from Books & Reviews
By Richard Fitzgibbons, M.D.
This insightful discussion is from the 1999 book, Homosexuality and
American Public Life, edited by Christopher Wolfe. The author of this
chapter, Dr. Fitzgibbons, is a member of NARTH's Scientific Advisory
We have reprinted only a short excerpt here because of copyright
considerations. Other chapters in Homosexuality and American Public
Life are by different authors. The book is available from Spence
Publishing Company, Dallas, Texas, 1-888-SPENPUB or
We have reprinted only a short excerpt here because of copyright considerations. Other chapters in Homosexuality and American Public Life are by different authors. The book is available from Spence Publishing Company, Dallas, Texas, 1-888-SPENPUB or www.spencepublishing.com.
For a number of years, my area of expertise has been in the nature and treatment of excessive anger. Throughout my work, it became clear to me that the most important relationship in which men and women deny their anger is the father relationship. Since anger at rejecting peers or a distant father is extremely common among men who experience same-sex attractions, many men who struggle with SSAD have come to my practice.
My goal with these patients was not necessarily to change their sexual orientation, but to try to help them understand and overcome their emotional pain, which most often was the result of childhood and adolescent conflicts. In using the healing approach that I will describe, I found that many clients could resolve the emotional hurts which led to same-sex attractions and, as a result, over an extended period of time, that they were able to resolve their homosexual attractions and behaviors.
The first stage of the healing process is to understand the operative emotional conflicts. There are several different origins of same-sex attraction, and in addition, there is a marked distinction between the origins of homosexual attractions in males and in females.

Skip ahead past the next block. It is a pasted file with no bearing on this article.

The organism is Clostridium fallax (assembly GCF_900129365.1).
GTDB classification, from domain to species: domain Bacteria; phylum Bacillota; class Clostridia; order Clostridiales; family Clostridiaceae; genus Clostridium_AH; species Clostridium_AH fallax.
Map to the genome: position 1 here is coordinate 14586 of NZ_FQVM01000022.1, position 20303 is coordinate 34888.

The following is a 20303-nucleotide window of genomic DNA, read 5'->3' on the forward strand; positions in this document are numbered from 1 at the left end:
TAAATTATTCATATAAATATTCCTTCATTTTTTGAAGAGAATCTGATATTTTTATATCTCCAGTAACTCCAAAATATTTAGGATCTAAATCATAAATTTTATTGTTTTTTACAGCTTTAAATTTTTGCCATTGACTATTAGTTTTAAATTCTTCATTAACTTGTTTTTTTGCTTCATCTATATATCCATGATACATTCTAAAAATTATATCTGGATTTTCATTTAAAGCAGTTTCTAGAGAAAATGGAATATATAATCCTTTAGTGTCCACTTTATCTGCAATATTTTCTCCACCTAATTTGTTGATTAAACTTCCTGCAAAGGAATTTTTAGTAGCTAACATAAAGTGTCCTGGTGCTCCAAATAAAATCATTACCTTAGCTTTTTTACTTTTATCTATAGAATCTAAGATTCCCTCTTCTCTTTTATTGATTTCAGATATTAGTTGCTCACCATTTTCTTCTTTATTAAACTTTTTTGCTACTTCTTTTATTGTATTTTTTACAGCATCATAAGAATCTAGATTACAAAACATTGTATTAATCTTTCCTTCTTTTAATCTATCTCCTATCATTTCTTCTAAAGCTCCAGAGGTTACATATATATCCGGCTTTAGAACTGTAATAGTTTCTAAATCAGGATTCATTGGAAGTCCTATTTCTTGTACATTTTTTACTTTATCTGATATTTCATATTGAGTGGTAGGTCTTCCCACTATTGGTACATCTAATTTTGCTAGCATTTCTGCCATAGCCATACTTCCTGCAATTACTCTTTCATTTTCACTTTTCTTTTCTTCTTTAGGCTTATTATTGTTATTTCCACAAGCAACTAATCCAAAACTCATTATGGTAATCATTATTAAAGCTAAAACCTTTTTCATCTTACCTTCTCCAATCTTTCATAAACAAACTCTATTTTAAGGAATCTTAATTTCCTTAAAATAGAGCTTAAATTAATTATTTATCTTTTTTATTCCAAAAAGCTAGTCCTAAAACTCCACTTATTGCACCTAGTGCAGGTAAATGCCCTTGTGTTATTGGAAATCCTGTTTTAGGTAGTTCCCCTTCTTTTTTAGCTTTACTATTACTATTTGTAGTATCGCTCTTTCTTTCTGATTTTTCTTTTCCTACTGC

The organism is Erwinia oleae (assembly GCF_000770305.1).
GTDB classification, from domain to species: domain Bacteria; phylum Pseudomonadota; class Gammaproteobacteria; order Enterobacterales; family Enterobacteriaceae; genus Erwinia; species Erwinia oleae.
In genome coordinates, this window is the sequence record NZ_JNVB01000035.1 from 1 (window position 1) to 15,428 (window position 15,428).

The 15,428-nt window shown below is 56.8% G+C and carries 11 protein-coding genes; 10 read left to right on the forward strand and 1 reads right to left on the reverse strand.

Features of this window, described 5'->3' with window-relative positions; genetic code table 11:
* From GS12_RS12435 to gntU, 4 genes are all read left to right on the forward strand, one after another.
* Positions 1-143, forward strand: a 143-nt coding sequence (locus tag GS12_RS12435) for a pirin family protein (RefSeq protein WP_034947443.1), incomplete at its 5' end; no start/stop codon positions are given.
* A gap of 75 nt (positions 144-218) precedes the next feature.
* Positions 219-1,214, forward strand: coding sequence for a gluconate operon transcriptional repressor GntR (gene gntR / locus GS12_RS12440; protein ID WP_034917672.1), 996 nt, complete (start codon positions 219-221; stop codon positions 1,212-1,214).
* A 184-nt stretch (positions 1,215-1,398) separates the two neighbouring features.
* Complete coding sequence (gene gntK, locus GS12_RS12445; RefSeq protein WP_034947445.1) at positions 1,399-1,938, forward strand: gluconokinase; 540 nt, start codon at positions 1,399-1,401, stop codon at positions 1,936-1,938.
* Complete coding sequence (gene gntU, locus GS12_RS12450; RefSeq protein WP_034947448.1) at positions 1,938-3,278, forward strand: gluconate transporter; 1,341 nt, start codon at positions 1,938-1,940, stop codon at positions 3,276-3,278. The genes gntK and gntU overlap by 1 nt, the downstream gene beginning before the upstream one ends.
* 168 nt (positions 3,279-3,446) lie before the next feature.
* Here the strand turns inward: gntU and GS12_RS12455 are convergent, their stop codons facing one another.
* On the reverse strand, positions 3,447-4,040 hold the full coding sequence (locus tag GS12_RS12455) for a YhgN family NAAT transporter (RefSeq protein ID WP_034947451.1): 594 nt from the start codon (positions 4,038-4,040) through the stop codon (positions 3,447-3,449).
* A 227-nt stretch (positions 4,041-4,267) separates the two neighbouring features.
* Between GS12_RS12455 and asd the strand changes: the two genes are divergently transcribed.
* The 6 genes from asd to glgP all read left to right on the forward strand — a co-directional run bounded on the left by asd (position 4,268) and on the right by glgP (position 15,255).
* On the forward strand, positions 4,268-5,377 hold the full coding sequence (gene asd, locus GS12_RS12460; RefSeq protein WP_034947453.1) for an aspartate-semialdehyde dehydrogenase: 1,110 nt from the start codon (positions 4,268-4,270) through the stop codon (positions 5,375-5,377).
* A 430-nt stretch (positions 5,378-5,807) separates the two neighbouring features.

The three most important risk factors for the development of SSAD in men are weak masculine identity, mistrust of women, and narcissism.
Weak Masculine Identity
Weak masculine identity is easily identified and, in my clinical experience, is the major cause of SSAD in men. Surprisingly, it can be an outgrowth of weak eye-hand coordination which results in an inability to play sports well. This condition is usually accompanied by severe peer rejection. In a sports-oriented culture such as our own, if a young boy is unable to throw, catch, or kick a ball, he is likely to be excluded, isolated, and ridiculed. Continued rejection can be a major source of conflict for a child and teenager. In an attempt to overcome feelings of loneliness and inadequacy, he may spend more time on academic studies or fostering comfortable friendships with girls. The "sports wound" will negatively affect the boy's image of himself, his relationships with peers, his gender identity, and his body image. His negative view of his masculinity and his loneliness can lead him to crave the masculinity of his male peers.
The second and crucial conflict in the development of a weak masculine identity is a poor emotional relationship with the father. A number of therapists characterize the childhood experiences of the homosexual adult as a form of defensive detachment from a disappointing father. As children and adolescents, these men yearned for acceptance, praise, and physical affection from their fathers, but their needs were never met. The profound inner void that develops from a lack of physical affection and father love can lead a man to promiscuous behavior in a misguided attempt to fill an emotional emptiness.